Labuan: Borneo’s duty free haven

31 Jul
Labuan ship traffic
Our anchorage neighbors in Labuan: oil rig supply ships. cozy!

Labuan has Duty Free Shops the way Seattle has coffee shops: in such
excess you cannot imagine how they all thrive, and yet there they are.

Malaysian customs checkpoint
Duty free –> smuggling. Customs hid behind us to snag boats one day.
We passed through Labuan twice on our way to a U-turn at the north end
of Borneo. It sits just north of Brunei, and independently of the two large
Malaysian states on Borneo- Sabah and Sarawak. Since it was little more than a
pit stop along the BIYC, we looked forward to having time to poke around and
explore a little on our return south. The weather had other ideas.
It was unusually miserable- squally enough that we didn’t want to leave
the boat unattended some days, the buffeting wind and tropical downpours
curtailing our shoreside activities. We watched our neighbors roll from gunwale
to gunwale, drag in the middle of the night, and hook junk on the mucky bottom
and crossed our fingers while feeling grateful that we were an iota more
comfortable. It’s a shame the public marina is closed, although it has such
faulty engineering (it opens toward prevailing weather, the breakwall is
permeable doesn’t actually break much, and so the docks are literally breaking
apart) that even a snug berth might not have made much of a difference.

self-destructing docks
Docks strapped together in a vain effort to prolong their life
The kids spent a fair amount of time on the boat, getting into short
stories that they’re writing and catching up on a few movies as one squally day
rolled over another. Jamie and I used the time to work on recovering photos. We
lost primary and backup storage drives within a few hours of each other
recently. Because we have other backups, there’s only one gap we need to
recover, but it’s a big one: basically, everything we took during the months we
spent in Papua New Guinea last year. I’m not crushed yet because I’m hopeful
we’ll recover them, but it’s still making my heart hurt to think about it. We
have to run the recovery software 24×7, so it’s not bad to be parked.

file recovery
file recovery zone. glass of wine required.

Once the weather broke, it was time to scope out the duty free
shopping. I have no interest in the finery-for-the-masses that clutters the usual
DFS shopping experience (perfume? Just makes me sneeze. High end ‘statement’ watches?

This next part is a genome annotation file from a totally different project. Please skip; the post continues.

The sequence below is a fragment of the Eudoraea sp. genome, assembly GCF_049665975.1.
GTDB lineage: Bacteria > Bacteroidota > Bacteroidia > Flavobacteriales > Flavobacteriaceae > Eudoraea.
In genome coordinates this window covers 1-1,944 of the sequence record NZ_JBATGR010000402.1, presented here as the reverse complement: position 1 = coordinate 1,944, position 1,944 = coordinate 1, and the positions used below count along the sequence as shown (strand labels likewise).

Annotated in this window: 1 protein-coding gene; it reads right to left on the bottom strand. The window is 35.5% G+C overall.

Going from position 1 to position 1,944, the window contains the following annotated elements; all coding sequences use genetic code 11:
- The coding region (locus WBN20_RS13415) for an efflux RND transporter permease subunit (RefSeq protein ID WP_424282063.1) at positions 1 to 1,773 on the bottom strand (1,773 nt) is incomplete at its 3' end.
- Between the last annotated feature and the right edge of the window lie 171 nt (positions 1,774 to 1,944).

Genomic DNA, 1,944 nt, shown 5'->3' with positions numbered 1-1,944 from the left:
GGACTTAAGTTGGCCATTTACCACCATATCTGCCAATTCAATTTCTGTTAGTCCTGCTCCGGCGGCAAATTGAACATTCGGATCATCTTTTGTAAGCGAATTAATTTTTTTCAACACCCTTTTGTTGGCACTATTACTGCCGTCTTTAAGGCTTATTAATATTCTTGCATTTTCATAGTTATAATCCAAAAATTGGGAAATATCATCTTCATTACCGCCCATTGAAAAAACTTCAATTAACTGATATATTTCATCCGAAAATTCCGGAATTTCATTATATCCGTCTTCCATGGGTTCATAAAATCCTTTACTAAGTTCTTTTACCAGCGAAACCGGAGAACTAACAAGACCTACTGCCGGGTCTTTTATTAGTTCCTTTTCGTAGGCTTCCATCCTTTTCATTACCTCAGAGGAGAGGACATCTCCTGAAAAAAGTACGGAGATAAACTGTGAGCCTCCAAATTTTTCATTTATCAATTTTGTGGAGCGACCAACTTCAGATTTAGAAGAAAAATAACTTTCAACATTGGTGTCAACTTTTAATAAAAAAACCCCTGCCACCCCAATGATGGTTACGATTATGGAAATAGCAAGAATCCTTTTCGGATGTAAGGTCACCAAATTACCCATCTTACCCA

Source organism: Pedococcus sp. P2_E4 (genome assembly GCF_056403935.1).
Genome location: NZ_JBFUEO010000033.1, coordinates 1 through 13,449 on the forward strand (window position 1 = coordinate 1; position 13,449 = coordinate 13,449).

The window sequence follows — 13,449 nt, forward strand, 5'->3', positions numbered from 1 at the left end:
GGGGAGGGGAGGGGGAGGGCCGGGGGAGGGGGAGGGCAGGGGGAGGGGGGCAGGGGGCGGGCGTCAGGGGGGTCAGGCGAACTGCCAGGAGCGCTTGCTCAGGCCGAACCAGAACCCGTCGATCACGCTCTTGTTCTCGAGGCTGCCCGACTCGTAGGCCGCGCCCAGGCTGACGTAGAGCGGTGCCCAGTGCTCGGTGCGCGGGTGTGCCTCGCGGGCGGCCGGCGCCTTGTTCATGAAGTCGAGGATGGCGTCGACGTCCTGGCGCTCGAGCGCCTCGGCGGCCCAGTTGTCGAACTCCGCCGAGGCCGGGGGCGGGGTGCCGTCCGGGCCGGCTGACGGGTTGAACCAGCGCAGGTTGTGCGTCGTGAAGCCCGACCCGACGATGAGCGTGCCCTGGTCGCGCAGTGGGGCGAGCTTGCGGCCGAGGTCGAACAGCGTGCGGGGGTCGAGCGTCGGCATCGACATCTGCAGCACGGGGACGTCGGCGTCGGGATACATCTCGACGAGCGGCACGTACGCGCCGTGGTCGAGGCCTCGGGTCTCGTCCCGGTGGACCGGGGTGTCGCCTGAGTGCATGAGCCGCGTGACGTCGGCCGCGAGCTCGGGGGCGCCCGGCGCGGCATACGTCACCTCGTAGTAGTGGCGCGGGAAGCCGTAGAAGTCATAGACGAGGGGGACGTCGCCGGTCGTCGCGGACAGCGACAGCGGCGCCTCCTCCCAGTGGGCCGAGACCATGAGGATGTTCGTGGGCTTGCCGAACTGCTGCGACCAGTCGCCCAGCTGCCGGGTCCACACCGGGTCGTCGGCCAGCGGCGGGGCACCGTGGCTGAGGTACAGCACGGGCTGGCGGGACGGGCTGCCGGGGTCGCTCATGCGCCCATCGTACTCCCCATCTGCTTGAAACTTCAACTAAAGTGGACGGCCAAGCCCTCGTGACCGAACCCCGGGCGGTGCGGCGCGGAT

Not impressed. Fine chocolates? Well OK, you might have me there…).  On the other hand, Jamie and I enjoy an
evening sundowner, but spirits have either been unavailable or unaffordable since we left Mexico. That was a long time ago. Enter duty free shopping: although junk rum ran $65/bottle in Australia, a delicious Caribbean hooch was only $10 in Labuan. Time for Dark and Stormys!

In more family oriented activity, the kids and I explored town, walkable from our anchorage near the public marina. There’s a marine museum,
which was effectively an aquarium without many tanks- mostly dioramas. The
quality isn’t great, but this is the first aquarium we’ve seen in a very long
time. The kids felt sorry for the lone blacktip doing laps in
a too-small pool (“it’s so cute!”). On one hand, it
lowered our standards; on the other, based on what we’ve all seen underwater in
the last few years, it’s hard to be impressed. Still, it was interesting to see
local marine life showcased… even if it was in modeled, cracked plaster.I think they preferred the jellyfish swarms at the marina.

jelly water
jellies swarming at the dinghy dock
jelly water
what it really looked like… so thick, it was like jello
There was also plenty of opportunity for Malaysia’s great pastime, eating delicious food. It’s ramadan now, so many people are fasting during the day- but the population in this Eastern side of Malaysia is less dominantly muslim, so it’s easy to find a spot for lunch. Mmmm…. Sarawak style laksa!
mmmm.... Laksa!
With poetic brilliance, the weather cleared after a week, and we sailed down to Brunei.
Labuan ship traffic

This article was syndicated from S/V Totem - a family sailing the world


Leave a Reply

Your email address will not be published. Required fields are marked*. Comments are moderated and generally will be posted if they are on-topic and not abusive. For more information, please see our Comments Policy.

More from the AIM Marine Group